ForumMusic/Movies/TV/Books ► What're you reading?
Yes. Mostly Harmless was excellent. Stavromula Beta should be enough to remind you of the ending, provided you remember how that is relevant.

Spoiler text below. Highlight to read.
The name was a misheard version of Stavro Mueller, Beta. As in the club where Arthur meets the incarnation of the insect creature who was out for revenge. When he discovers that he has walked right into the situation he had been trying to avoid, a Vogon ship blows the earth out of the sky for a second time. The end.
Apperantly Eoin Colfer (author of Artemis Fowl) wrote a 6th book. Seems to be dragging it out a bit...
Oh gosh. The Guide is so good. Are you reading just he first one or the Ultimate Guide? I really loved having all of them in one place. So good.

I just read the first one. It was good. There were some moments that made me lol for real, which books don't often do. The part where God is like "that's a good point" and vanishes in a puff of logic was my favorite.
I really encourage you to read the rest of the stuff in the Ultimate Guide. It gets wild.

I am currently reading The Familiar Volume 2: Into the Forest. The series is great so far, and the building mystery is intriguing.
I'm never really in the middle of a book because I tend to read them in one sitting, so this is the list of what I've read this year so far.

Norwegian Wood by Haruki Murakami
Bright Lights, Big City by Jay McInerney
The Travelling Cat Chronicles by Hiro Arikawa
Breakfast at Tiffany's by Truman Capote
Brideshead Revisited by Evelyn Waugh
The Black Prince by Iris Murdoch
The French Lieutenant's Woman by John Fowles
Rebecca by Daphne du Maurier
Turtles All the Way Down by John Green
The Garden of Eden by Ernest Hemingway
Lucky Jim by Kingsley Amis
The Age of Innocence by Edith Wharton
The Rehearsal by Eleanor Catton
A Confederacy of Dunces by John Kennedy Toole

I'm currently avoiding reading Rules of Civility by Amor Towles, and Swann's Way by Proust even though they are both sitting next to my bed.
I need to get back into the book I'm working on. It's a really interesting telling of WWI, but I haven't picked it up in a while for whatever reason.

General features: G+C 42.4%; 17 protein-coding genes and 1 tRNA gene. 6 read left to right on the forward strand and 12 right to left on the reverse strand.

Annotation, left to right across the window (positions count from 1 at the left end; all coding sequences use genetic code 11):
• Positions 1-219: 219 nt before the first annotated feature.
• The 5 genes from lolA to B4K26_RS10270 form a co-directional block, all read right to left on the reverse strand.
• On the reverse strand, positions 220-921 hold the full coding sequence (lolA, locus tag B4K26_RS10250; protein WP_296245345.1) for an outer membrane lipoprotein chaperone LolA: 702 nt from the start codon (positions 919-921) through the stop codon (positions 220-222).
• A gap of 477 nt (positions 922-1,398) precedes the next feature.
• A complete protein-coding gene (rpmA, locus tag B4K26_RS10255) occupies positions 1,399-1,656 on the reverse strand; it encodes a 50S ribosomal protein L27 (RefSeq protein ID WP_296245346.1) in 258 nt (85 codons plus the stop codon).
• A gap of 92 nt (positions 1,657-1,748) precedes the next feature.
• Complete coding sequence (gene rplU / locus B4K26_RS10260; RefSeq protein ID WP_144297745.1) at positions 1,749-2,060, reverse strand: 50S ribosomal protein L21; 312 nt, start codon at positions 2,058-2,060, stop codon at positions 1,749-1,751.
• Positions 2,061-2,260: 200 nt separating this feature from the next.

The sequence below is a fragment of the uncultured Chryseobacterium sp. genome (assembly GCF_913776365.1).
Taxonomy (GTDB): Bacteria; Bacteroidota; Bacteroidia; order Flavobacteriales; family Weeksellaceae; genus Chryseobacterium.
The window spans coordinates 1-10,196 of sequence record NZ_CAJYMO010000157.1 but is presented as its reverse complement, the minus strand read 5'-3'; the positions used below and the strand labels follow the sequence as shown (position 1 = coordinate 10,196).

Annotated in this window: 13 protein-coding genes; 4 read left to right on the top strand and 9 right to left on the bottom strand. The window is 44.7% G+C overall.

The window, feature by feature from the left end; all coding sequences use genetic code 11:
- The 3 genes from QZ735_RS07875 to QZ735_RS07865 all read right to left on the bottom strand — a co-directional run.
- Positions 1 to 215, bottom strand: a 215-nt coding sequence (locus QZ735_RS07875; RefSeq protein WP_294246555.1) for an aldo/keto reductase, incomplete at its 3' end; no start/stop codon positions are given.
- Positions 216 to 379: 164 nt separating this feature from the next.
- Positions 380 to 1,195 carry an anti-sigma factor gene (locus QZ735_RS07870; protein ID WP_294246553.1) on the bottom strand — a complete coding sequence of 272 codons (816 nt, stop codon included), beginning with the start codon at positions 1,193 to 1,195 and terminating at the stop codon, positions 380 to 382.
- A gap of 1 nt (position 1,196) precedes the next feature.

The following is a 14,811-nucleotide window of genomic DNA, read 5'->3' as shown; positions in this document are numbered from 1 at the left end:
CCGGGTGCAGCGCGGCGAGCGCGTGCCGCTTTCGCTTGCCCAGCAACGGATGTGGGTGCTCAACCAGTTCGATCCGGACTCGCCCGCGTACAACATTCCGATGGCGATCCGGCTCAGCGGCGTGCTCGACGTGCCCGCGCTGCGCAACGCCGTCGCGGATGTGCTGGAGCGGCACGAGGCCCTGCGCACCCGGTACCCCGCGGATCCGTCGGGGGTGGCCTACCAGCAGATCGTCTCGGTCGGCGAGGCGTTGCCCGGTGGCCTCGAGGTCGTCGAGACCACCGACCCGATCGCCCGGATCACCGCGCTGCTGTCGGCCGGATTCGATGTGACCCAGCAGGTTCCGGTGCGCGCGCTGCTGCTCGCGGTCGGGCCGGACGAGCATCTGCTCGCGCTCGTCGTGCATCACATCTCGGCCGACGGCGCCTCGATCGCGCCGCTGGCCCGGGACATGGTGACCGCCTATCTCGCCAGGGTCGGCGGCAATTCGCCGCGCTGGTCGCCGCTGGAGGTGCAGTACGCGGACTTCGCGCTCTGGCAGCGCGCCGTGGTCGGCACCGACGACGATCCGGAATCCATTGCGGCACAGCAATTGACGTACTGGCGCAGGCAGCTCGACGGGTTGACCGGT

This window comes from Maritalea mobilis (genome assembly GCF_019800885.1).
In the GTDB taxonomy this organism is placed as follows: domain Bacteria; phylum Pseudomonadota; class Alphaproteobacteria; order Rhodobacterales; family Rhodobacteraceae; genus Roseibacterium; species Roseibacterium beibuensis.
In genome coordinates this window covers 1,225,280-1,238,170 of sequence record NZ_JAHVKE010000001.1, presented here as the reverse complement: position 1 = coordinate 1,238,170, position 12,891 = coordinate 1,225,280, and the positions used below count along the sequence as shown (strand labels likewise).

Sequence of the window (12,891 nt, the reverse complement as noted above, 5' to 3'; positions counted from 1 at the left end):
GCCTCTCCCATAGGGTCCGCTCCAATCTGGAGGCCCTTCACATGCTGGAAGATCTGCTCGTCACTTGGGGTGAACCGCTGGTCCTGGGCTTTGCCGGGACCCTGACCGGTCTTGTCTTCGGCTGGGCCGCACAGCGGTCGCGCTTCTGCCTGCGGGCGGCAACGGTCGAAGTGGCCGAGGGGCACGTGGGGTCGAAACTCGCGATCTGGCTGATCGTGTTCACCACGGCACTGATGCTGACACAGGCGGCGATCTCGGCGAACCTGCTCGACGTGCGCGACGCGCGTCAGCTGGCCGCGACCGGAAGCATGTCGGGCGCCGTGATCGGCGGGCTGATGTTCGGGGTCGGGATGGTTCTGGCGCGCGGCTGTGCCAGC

Currently reading The Idiot by Fyodor Dostoevsky. Dostoevsky should be required literature for high school.
Is there a particular reason why you think it would be well suited to being required reading?

And I think I’m going to give up on Rules of Civility as it is cringy trash so far. I’ll probably give up on the Proust as well because I just can’t be motivated to care at the moment.
Just finished up "Silently and Very Fast" by Catherynne Valente, who is rapidly becoming... Not, perhaps, among my favorite authors, but one of the authors I'm most interested in?

"Silently and Very Fast" is a short novel following an AI who is wholly integrated into the psyche of its human partner. The take on AI is different and unique compared to most I have seen; there's no pretense at being a normal human, but there's an exploration of childlike curiosity and desperate desire to be accepted. There's mimicry of humans, but without trying to become human; just to learn what being a person means. The AI, named Elefsis, has been passed down through the family through several generations. All on all, it's probably the surreal and ethereal exploration of AI I've seen in fiction, with a heavy emphasis on symbology and parable.
I finished reading Eternal by Israel Barbuzano (a while back). It’s a fantasy novel about a extremely unique afterlife and has a nice, subtle sense of humor. Definitely worth a look if you like this type of book. You can read a sneak peak of it here.
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